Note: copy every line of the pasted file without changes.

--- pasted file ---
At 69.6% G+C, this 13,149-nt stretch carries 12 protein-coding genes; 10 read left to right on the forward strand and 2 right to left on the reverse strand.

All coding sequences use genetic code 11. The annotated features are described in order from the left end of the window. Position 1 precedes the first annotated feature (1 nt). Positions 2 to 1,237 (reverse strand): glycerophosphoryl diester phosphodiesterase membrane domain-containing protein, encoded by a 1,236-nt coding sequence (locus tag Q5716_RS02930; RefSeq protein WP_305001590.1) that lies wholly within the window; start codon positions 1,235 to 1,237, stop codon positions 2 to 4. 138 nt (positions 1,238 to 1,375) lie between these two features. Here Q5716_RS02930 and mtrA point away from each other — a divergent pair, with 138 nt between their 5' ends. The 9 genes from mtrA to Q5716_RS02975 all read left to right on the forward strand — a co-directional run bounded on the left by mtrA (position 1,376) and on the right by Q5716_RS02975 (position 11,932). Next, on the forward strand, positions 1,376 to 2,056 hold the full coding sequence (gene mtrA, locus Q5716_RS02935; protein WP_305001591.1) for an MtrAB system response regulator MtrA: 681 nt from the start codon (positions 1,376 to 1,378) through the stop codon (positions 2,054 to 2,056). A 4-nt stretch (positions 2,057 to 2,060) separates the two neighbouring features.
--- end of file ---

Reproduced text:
At 69.6% G+C, this 13,149-nt stretch carries 12 protein-coding genes; 10 read left to right on the forward strand and 2 right to left on the reverse strand.

All coding sequences use genetic code 11. The annotated features are described in order from the left end of the window. Position 1 precedes the first annotated feature (1 nt). Positions 2 to 1,237 (reverse strand): glycerophosphoryl diester phosphodiesterase membrane domain-containing protein, encoded by a 1,236-nt coding sequence (locus tag Q5716_RS02930; RefSeq protein WP_305001590.1) that lies wholly within the window; start codon positions 1,235 to 1,237, stop codon positions 2 to 4. 138 nt (positions 1,238 to 1,375) lie between these two features. Here Q5716_RS02930 and mtrA point away from each other — a divergent pair, with 138 nt between their 5' ends. The 9 genes from mtrA to Q5716_RS02975 all read left to right on the forward strand — a co-directional run bounded on the left by mtrA (position 1,376) and on the right by Q5716_RS02975 (position 11,932). Next, on the forward strand, positions 1,376 to 2,056 hold the full coding sequence (gene mtrA, locus Q5716_RS02935; protein WP_305001591.1) for an MtrAB system response regulator MtrA: 681 nt from the start codon (positions 1,376 to 1,378) through the stop codon (positions 2,054 to 2,056). A 4-nt stretch (positions 2,057 to 2,060) separates the two neighbouring features.